When I began writing freelance, I’d already been writing for my blog for a few years. I knew there would be a learning curve because writing for yourself is completely different from writing for another publication.
To prepare myself, I participated in a few workshops and was mostly interested in the lessons about the best ways to pitch, since I’d never done it before. After gaining as much insight as I thought was necessary, I set out on my endeavor as a freelance writer.
I quickly realized trial and error were better teachers than any class.
There were so many things I learned from actively pitching. In this post, I’ll share with you the five major mistakes I made, and how the experience helped me hone my skills. If you want to perfect your own pitching strategy, feel free to use my tips as a “cheat code” so you don’t make the same mistakes I did!
As a beginning freelance writer, I did not take into consideration that there is often a different editor for each topic covered—especially in some larger publications. I soon discovered you shouldn’t pitch to the first editor you come across.
Instead, you must do your due diligence to make sure that the editor you pitch represents the area that your piece falls under. Otherwise, you run the risk of pitching to the wrong person and you waste your time and theirs.
Especially if you obtain the editor’s contact information from a source outside of the publication, always do a quick internet search for the masthead and the guidelines. This way, you make sure you’re pitching to the correct editor and you are following those ever-important submission rules.
Being conscientious will save you time, unnecessary headaches, and the embarrassment of annoying a very busy editor who will likely have no interest in your pitch if it’s unrelated to what they cover.
Another risk is the editor may never respond to you and you misinterpret this lack of response as a rejection stemming from the quality of your pitch. In reality, you may have simply emailed the wrong editor. If you’d done your research, you could have sent your pitch to the appropriate editor and possibly gotten a green light. The mistake then becomes a missed opportunity.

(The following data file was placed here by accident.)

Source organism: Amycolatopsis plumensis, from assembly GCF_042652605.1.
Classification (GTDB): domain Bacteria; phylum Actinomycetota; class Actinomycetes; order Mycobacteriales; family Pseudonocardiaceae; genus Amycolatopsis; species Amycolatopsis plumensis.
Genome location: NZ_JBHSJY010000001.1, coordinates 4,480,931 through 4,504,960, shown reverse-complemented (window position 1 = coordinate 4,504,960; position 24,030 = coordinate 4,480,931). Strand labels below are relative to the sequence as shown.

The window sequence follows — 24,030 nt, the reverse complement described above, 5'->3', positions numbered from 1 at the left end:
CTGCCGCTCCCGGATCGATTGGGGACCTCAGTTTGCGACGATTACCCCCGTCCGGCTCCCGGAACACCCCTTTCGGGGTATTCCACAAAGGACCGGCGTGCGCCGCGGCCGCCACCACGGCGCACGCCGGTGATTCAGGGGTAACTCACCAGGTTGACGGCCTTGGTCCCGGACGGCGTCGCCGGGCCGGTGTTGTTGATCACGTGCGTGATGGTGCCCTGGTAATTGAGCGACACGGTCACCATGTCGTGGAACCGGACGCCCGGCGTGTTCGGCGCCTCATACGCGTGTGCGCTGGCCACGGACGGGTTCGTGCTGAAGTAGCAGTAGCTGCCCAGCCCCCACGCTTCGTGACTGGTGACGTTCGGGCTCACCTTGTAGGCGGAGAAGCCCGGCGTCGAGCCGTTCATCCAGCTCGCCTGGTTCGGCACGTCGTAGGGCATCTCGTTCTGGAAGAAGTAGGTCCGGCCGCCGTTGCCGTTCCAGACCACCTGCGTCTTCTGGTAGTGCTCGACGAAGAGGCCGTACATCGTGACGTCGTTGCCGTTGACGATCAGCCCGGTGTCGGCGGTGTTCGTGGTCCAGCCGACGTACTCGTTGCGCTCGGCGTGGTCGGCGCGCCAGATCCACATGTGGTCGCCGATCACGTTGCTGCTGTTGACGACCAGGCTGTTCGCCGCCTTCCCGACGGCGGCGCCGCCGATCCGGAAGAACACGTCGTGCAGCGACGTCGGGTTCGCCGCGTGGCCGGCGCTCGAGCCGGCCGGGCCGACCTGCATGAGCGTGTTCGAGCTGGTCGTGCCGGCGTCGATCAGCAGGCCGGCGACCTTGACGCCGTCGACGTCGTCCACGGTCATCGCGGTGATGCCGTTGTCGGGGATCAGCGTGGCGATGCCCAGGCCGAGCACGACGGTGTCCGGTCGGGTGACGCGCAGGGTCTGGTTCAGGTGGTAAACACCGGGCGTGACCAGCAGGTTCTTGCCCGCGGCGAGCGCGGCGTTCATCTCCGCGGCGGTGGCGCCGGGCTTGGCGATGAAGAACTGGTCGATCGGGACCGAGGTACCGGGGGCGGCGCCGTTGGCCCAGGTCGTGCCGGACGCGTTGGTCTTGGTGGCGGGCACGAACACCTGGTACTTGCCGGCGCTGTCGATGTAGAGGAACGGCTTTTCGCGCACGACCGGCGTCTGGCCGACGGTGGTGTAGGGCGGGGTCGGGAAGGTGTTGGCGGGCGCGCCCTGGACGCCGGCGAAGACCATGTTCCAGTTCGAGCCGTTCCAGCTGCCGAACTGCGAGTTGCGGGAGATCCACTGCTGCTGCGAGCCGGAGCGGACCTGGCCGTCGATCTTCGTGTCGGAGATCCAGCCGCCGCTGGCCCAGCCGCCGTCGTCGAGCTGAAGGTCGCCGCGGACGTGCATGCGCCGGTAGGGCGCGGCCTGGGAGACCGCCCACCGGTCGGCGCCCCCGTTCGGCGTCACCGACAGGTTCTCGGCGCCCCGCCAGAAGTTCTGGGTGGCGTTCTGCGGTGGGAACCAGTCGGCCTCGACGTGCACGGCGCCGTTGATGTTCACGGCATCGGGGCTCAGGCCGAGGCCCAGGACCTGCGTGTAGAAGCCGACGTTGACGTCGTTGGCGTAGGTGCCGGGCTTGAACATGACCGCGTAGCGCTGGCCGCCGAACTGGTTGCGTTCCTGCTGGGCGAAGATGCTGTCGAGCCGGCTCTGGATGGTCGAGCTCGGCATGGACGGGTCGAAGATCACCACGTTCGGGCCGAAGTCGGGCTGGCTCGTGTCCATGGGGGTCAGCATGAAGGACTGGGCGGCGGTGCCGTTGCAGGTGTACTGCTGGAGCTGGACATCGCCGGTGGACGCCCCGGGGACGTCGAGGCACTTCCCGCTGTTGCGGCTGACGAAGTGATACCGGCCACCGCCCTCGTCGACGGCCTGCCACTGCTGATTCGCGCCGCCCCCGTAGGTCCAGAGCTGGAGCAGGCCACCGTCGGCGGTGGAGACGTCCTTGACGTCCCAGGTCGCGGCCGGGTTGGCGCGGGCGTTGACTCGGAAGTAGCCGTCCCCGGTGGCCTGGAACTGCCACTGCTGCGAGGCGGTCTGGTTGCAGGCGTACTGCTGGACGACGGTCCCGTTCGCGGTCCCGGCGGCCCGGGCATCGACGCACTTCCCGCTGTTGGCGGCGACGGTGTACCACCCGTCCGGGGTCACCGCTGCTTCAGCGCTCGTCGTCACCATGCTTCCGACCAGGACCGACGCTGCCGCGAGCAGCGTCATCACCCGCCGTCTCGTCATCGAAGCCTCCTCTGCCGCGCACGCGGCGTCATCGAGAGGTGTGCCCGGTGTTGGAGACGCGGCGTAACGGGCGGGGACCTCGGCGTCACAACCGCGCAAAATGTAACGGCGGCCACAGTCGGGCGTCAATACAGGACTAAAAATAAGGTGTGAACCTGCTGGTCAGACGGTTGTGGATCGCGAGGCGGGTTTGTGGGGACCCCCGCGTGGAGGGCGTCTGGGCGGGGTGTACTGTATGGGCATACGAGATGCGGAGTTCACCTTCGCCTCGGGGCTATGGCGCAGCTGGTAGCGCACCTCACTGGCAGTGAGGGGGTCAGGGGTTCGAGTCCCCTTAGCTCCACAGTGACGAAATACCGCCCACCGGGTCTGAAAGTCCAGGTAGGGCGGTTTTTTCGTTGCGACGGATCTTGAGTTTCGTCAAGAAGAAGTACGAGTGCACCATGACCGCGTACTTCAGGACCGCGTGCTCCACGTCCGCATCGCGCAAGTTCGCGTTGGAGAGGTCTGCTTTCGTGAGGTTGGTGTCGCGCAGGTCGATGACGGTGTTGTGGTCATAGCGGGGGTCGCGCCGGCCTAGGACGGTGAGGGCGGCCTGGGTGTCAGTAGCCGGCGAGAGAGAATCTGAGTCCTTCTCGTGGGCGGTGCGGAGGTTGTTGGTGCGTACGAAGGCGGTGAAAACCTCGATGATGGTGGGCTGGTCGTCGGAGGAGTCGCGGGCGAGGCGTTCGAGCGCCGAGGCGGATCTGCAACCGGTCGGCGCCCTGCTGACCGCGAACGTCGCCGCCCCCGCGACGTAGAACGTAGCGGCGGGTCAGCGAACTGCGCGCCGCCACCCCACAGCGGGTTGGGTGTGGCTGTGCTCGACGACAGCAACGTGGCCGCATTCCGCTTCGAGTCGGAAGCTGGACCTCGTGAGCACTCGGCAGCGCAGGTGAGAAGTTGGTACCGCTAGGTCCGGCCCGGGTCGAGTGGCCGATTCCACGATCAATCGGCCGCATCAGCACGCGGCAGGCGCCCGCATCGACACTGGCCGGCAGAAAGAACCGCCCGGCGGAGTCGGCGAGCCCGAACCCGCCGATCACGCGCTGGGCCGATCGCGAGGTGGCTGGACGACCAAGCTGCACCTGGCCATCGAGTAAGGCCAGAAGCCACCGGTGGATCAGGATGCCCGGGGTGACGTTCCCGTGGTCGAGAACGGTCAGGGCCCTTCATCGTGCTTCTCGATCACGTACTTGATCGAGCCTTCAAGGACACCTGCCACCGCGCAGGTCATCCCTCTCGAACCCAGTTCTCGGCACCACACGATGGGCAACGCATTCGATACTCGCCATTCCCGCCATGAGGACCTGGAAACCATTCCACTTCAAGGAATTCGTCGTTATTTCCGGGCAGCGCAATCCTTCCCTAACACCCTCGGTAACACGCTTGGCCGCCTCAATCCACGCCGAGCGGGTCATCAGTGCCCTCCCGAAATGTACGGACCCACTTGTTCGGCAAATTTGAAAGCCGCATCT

Luckily, when I committed this faux pas, the editor I pitched was nice enough to forward my email to the right editor. But not everyone will do so.
Another time (yes, unfortunately, I did this more than once), the editor simply said they weren’t interested. I chalked it up to another rejection until I realized the person edited a different topic than what I had pitched. I felt really foolish. I surely didn’t make this mistake again, and neither should you.
An important thing to understand is the difference between evergreen and timely pitches. The difference may seem obvious, but implementing this understanding comes with strategy.
Consider pitching evergreen pieces to publications that are bigger, that you haven’t worked with before, that take a long time to respond, or that don’t respond unless they like your pitch. The reason behind this approach is if you send a timely pitch to these publications, by the time they get to your pitch in their overflowing inboxes, the timeliness may have passed.
This concept also relates to simultaneous pitches. If you have a timely piece, you should pitch it to several publications so that you can increase your chances of getting a response before the timeliness lapses. We’ll take a look at simultaneous pitches in more detail later in the post.
Once, I pitched a timely piece about a popular show. I assumed that because the show’s season was still running, the publication would be open to submissions about it. I failed to realize that publications often have their publishing calendars scheduled well in advance and many writers get early screeners of shows and can write a story before the show even premieres.
To the same point, if there is something huge going on in the news cycle, you should submit your timely pitches even if information is still developing. For example, when the Black Lives Matter protests made a resurgence, almost every publication wanted pitches from Black writers.
At the tail end of the protest coverage, I tried to catch the wave and pitched to several publications. Some editors later responded that they were just getting to my pitch and would have accepted it had they received it earlier.
Implementing a strategy including when, how, and where to pitch an evergreen pitch versus a timely pitch is another crucial way to save time.
This tip is probably the most important of them all. When I began my freelance career, I struggled to articulate my hooks. Not having a strong hook, burying it in the middle of your pitch, or tacking it onto the end of your pitch will result in your pitch being much less likely to grab the attention of an editor.
Crafting your hook takes practice, but it’s also another opportunity to use strategy. Sometimes, the effectiveness of a hook depends on how niche or mainstream the publication is.